Cautious investors might consider steering clear.  Markets tend to anticipate trends, and an expectation of stranded assets or significant divestment could risk shares in such companies becoming un-investable, with others reluctant to buy them, except at a substantial discount. 

Our experience shows clients increasingly wish to invest ethically, and advisers can turn to wealth management firms with expertise in ethical and sustainable investing for support.  The Investment Association reports £16.9 billion assets in the UK ethical funds sector in September 2018, a yearly increase of £2.4 billion [15].

With knowledge in this area, firms such as P1 can reassure both clients and advisers that their investments are generating returns while also helping to address problems such as global warming in addition to other social and governance challenges.  The work that P1 has put into divestment and engagement with ethical fund managers should also give advisers confidence we have the skills to support them in this significant and growing area.

References

[1]  J. Porritt, “The world in context: beyond the business case for sustainable development,” Cambridge: HRH The Prince of Wales’ Business and the Environment Programme, Cambridge Programme for Industry, 2001.

[2] N. Stern, “Stern Review executive summary,” New Economics Foundation, London, 2006.

[3] Q. G. Rayer and R. J. Millar, “Investing in Extreme Weather Conditions,” Citywire Wealth Manager®, no. 429, p. 36, 8 February 2018.

[4] Q. G. Rayer and R. J. Millar, “Hurricanes hit company share prices,” Citywire New Model Adviser®, no. 596, p. 18, 11 June 2018.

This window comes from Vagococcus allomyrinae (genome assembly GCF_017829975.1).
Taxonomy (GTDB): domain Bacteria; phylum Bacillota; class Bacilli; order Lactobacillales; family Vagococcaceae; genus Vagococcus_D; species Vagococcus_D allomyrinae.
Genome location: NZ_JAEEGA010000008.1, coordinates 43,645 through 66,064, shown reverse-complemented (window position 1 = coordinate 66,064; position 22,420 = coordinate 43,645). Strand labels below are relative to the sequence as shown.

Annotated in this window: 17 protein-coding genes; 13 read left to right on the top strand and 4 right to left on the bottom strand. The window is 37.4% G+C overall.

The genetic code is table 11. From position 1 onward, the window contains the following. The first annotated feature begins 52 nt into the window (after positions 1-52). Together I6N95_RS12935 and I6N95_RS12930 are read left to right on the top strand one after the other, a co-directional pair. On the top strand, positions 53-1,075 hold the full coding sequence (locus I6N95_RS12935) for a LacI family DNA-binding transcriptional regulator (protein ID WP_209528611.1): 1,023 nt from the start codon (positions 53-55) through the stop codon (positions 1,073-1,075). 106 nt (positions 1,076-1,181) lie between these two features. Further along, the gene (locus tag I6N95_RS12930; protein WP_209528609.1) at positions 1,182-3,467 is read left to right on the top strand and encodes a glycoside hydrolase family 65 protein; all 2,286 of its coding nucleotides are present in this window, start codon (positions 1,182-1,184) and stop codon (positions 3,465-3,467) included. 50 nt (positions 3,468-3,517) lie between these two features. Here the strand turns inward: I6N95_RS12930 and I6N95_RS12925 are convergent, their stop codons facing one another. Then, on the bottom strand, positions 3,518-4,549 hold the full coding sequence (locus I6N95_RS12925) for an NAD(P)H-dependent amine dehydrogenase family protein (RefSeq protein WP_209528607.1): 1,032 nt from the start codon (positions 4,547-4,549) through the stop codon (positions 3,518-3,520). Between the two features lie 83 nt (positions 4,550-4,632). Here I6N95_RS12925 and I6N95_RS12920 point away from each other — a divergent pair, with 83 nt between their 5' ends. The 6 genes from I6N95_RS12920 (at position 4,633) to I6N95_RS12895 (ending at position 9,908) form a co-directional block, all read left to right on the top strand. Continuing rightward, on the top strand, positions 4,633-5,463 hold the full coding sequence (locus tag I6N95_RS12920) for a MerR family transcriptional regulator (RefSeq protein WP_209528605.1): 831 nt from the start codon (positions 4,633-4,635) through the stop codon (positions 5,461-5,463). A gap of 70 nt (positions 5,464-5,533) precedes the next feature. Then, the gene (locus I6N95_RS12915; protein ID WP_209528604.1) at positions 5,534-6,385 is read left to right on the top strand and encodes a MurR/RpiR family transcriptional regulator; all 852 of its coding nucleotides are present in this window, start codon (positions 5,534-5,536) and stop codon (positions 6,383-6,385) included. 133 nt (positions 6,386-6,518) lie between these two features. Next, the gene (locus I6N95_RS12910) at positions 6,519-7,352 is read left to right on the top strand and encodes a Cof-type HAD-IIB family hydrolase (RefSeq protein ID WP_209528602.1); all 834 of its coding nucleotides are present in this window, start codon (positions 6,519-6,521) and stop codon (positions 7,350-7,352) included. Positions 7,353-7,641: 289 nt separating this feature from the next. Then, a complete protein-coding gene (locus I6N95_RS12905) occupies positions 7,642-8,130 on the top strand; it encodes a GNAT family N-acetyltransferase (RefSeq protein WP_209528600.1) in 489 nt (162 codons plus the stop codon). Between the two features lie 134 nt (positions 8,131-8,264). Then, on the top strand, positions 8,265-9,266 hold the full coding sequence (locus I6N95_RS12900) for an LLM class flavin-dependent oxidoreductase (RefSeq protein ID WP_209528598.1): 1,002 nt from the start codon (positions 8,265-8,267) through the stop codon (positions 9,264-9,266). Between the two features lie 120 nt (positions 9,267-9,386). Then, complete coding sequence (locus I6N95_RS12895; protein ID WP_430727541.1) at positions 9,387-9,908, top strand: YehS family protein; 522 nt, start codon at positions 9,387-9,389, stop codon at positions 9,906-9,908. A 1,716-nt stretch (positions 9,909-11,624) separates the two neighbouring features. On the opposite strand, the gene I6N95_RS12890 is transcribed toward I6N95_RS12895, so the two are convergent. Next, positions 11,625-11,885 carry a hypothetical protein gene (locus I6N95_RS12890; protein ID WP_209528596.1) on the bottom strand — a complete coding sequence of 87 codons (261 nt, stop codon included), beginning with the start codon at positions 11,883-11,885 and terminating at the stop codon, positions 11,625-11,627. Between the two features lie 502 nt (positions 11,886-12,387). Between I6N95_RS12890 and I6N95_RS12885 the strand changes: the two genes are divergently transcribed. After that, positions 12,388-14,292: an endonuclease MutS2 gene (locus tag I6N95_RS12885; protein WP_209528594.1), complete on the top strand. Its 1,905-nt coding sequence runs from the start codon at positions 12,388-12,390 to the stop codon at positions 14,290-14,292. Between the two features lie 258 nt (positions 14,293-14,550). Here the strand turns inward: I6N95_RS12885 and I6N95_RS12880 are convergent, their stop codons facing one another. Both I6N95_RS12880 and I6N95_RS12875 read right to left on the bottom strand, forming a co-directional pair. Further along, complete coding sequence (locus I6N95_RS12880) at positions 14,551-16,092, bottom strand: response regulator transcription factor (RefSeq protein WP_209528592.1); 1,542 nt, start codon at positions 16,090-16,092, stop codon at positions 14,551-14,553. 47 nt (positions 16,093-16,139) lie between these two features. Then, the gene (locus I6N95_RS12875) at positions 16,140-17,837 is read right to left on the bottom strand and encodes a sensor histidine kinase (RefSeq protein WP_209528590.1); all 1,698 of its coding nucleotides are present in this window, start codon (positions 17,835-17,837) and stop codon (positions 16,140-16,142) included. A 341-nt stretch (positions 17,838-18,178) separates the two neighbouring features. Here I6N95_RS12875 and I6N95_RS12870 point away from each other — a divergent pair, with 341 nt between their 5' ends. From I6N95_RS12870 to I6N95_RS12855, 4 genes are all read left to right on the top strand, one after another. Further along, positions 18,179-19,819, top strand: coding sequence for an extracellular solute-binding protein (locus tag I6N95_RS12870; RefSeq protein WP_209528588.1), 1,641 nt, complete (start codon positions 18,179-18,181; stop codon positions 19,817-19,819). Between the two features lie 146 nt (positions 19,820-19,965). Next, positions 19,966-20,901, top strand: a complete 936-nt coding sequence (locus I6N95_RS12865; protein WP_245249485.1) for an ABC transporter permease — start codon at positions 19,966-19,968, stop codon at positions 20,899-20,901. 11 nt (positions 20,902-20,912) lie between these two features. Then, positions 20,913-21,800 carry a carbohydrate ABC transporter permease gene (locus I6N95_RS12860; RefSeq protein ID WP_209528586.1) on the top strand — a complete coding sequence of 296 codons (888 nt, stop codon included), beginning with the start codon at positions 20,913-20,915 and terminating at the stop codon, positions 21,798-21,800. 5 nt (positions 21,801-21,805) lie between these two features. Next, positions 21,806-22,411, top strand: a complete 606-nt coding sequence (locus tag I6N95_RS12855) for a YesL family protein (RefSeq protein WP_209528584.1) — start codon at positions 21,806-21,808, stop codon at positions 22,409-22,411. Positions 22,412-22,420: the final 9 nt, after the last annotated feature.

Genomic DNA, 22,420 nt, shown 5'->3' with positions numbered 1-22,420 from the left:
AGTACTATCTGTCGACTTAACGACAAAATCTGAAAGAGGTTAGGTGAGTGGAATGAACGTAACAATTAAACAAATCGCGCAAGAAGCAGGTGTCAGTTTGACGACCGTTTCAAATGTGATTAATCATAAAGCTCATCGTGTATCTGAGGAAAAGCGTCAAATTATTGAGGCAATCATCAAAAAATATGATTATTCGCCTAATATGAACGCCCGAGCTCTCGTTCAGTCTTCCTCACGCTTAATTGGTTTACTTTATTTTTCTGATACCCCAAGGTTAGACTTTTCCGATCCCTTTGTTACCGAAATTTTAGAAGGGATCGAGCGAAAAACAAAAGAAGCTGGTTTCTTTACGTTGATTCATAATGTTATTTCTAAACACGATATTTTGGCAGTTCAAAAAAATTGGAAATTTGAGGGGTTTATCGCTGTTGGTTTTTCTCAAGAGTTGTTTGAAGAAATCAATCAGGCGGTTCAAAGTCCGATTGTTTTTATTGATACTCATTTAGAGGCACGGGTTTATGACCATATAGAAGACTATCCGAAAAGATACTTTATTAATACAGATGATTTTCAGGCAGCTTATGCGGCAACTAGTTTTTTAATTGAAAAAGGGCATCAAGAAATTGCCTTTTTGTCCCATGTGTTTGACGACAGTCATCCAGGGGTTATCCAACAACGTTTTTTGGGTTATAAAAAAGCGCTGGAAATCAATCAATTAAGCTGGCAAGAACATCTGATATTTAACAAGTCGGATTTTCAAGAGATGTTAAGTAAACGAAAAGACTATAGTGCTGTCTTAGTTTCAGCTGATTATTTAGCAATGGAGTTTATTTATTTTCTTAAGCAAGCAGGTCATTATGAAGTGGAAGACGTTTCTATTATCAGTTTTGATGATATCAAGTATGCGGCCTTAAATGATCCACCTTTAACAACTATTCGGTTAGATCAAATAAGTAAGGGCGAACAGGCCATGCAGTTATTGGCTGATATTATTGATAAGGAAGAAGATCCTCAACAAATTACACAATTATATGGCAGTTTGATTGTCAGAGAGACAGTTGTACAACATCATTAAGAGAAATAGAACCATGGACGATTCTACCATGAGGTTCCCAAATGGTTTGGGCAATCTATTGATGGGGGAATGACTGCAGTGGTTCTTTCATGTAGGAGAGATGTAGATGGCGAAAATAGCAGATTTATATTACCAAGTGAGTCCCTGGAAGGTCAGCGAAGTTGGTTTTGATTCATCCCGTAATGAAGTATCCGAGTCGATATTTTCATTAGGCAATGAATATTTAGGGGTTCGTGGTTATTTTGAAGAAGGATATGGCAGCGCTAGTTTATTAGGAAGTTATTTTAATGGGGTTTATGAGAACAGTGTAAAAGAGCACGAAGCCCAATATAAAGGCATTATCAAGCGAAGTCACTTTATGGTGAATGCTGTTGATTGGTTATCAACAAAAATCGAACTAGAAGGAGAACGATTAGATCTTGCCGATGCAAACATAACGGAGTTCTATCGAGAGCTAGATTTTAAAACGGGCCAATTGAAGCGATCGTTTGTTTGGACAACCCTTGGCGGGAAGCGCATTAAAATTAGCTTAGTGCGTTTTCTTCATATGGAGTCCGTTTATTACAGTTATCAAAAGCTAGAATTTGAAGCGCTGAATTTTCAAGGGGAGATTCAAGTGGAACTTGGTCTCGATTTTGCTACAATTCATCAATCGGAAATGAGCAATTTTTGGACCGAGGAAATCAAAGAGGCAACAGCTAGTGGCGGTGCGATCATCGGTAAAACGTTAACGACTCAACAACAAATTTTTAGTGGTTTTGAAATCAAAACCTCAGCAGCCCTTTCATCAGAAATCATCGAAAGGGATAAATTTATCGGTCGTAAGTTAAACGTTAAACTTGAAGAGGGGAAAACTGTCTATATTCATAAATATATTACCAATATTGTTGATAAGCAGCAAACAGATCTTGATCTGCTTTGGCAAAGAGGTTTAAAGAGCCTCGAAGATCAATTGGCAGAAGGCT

[5] Q. G. Rayer and R. J. Millar, “Investing in the climate,” Physics World, vol. 31, no. 8, p. 17, August 2018.

[6] National Academies of Sciences, Engineering, and Medicine, “Attribution of Extreme Weather Events in the Context of Climate Change,” The National Academies Press, Washington, DC, 2016.

[7] Q. G. Rayer, “Why clean money matters,” The Actuary, pp. 18-19, 12 April 2018.

[8] Q. G. Rayer, “The importance of ethical investing,” St Hugh’s Chronicle, pp. 37-39, 3 May 2018.

[9] P. Griffin, “The Carbon Majors Database, CDP Carbon Majors Report 2017,” 2017.

[10] UN FCCC, “Adoption of the Paris Agreement,” United Nations Framework Convention on Climate Change, 2015.

[11] BBC, “Climate change: Where we are in seven charts and what you can do to help,” 2 December 2018.
[Online Here].

[12] M. McGrath, “Sir David Attenborough: Climate change ‘our greatest threat’,” BBC, 3 December 2018. [Online Here].

[13] BBC, “Royal Dutch Shell ties executive pay to carbon reduction,” 3 December 2018. [Online Here].

[14] Operation Noah, “Fossil Free Churches, Accelerating the transition to a brighter, cleaner future,” Operation Noah, London, 2018.

[15] Investment Association, “Fund Statistics,” September 2018. [Online Here].


This article was created for the DISCUS website by Dr Quintin Rayer DPhil, Chartered FCSI, Chartered Wealth Manager, SIPC, Head of Research and Ethical Investing at P1 Investment Management and Dr Pete Walton, Research Fellow at UK Climate Impacts Programme of the University of Oxford. If you would like to find out more about P1 Investment Management, please visit the P1 Investment Management dedicated page.